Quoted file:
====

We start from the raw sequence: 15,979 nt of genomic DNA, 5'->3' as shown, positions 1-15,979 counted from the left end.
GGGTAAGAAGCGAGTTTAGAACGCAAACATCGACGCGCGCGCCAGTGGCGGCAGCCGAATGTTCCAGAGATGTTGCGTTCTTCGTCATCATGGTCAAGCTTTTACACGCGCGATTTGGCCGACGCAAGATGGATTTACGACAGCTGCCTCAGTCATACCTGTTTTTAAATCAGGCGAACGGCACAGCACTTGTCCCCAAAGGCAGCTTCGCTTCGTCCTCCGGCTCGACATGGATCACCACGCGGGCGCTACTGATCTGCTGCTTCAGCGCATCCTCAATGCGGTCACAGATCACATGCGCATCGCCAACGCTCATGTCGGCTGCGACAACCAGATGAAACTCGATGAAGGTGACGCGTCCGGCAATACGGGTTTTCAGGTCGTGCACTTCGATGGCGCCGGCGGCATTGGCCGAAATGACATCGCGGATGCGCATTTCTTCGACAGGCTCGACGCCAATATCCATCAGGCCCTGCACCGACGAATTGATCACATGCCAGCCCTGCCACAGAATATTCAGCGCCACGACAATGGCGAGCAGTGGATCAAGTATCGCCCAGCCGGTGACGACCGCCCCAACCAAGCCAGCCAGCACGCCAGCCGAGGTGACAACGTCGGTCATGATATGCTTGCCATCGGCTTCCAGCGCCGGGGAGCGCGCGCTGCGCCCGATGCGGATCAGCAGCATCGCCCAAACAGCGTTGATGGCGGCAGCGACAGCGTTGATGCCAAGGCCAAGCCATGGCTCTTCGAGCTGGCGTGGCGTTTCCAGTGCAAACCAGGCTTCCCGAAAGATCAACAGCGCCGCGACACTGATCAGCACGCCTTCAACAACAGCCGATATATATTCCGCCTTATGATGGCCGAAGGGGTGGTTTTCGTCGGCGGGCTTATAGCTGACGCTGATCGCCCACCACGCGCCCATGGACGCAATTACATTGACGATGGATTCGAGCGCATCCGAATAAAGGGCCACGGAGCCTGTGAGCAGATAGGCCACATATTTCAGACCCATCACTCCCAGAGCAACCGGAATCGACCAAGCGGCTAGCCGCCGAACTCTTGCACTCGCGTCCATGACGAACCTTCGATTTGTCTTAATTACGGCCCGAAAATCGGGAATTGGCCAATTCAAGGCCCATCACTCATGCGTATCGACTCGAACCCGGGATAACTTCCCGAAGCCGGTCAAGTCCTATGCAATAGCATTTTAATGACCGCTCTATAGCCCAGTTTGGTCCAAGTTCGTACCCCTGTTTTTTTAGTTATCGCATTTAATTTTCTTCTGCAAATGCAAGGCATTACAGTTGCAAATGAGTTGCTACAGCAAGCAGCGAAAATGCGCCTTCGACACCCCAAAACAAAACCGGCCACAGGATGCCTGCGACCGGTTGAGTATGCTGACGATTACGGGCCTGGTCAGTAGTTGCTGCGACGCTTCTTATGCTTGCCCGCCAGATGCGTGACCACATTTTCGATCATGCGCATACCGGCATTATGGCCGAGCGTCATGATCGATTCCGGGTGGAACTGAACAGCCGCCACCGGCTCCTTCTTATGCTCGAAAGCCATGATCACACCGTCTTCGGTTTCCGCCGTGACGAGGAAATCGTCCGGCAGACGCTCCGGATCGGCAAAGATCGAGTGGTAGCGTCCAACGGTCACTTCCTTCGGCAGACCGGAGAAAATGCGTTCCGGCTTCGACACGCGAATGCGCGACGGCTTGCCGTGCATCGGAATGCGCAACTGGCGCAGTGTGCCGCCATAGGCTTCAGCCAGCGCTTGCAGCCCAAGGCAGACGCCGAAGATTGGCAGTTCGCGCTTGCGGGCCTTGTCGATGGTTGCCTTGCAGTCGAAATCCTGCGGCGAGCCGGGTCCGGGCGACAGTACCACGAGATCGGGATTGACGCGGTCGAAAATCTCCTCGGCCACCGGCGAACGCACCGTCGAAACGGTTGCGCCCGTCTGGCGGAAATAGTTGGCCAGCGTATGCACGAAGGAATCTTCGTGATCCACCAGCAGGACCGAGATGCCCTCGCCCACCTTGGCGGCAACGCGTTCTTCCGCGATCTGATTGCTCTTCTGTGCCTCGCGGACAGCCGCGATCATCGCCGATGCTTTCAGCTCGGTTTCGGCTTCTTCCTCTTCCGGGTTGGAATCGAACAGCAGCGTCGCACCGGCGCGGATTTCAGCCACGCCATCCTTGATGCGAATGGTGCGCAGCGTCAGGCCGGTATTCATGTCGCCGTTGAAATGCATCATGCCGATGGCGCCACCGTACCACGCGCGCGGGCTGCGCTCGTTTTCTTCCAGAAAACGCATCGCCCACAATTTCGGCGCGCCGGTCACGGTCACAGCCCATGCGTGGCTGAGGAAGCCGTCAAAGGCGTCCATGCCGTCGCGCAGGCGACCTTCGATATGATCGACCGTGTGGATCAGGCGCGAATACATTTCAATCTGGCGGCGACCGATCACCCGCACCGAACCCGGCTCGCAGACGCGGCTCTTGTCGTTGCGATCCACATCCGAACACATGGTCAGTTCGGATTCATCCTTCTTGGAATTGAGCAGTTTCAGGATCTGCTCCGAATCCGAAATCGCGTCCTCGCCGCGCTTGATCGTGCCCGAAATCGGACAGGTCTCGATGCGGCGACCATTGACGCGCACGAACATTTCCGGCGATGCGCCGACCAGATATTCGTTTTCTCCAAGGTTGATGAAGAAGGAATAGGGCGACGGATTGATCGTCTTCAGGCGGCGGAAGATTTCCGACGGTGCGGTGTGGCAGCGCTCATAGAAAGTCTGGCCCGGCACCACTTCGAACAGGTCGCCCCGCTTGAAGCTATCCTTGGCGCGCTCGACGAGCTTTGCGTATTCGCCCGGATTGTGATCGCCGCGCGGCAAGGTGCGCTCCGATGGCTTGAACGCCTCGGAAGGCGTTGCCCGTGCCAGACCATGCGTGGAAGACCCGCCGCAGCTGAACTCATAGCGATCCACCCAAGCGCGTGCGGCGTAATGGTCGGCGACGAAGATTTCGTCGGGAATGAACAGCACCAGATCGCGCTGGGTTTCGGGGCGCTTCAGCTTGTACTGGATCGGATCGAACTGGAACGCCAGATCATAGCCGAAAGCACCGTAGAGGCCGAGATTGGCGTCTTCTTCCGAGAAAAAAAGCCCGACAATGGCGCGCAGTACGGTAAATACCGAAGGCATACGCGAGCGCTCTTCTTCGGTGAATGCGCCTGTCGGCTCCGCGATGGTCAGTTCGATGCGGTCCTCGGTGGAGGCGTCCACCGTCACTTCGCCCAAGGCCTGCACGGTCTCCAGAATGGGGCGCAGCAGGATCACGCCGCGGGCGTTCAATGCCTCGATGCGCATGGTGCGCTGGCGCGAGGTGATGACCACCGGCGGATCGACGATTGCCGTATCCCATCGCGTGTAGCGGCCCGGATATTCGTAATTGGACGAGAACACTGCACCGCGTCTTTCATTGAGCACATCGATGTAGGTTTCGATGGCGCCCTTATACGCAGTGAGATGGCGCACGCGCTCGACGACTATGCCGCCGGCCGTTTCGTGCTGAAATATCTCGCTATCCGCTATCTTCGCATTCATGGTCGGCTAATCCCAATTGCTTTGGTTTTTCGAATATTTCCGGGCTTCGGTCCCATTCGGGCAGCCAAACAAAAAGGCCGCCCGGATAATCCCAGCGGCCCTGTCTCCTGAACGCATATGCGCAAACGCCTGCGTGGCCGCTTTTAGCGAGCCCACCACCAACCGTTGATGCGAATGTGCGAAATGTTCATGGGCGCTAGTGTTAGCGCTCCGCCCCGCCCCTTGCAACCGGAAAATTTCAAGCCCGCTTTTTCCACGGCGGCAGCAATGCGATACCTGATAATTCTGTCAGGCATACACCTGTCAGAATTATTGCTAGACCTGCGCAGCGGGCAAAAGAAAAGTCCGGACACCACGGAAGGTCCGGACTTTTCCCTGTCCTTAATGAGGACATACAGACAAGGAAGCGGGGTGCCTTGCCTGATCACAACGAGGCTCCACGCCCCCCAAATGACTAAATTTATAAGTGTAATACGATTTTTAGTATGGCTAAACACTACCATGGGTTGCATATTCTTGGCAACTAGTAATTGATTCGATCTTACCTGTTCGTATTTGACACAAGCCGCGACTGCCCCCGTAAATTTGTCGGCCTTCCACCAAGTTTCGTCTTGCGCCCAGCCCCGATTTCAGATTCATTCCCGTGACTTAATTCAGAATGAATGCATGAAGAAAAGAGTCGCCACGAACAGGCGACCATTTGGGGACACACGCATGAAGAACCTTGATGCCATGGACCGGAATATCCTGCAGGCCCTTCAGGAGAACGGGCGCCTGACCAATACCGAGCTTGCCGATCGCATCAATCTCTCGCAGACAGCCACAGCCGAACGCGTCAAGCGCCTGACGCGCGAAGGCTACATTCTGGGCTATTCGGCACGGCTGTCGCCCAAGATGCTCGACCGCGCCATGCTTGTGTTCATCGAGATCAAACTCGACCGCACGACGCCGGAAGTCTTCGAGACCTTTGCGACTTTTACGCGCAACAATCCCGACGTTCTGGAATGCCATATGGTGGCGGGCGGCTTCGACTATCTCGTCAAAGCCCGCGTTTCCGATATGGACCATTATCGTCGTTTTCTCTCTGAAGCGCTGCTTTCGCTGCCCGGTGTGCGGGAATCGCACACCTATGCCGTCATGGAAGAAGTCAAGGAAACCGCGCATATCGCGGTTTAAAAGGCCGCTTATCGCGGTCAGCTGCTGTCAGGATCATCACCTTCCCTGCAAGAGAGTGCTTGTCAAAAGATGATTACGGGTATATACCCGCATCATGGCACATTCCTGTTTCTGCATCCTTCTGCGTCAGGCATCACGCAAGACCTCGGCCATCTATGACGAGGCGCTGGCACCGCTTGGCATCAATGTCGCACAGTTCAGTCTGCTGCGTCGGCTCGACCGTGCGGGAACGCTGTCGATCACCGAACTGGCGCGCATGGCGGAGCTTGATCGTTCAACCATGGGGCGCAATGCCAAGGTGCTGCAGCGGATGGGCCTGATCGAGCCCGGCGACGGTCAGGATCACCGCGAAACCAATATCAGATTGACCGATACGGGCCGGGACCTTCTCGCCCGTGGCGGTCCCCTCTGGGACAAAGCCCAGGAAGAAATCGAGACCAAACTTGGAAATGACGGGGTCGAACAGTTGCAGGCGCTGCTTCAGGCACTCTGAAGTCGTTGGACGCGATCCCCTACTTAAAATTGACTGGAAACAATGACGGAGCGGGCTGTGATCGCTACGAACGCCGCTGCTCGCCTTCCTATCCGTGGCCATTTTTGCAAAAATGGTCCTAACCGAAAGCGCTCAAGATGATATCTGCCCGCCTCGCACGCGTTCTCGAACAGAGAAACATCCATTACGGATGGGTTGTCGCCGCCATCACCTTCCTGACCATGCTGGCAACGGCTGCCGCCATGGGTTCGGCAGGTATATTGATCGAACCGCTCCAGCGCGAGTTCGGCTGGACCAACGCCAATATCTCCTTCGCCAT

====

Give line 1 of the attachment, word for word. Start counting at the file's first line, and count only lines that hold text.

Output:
We start from the raw sequence: 15,979 nt of genomic DNA, 5'->3' as shown, positions 1-15,979 counted from the left end.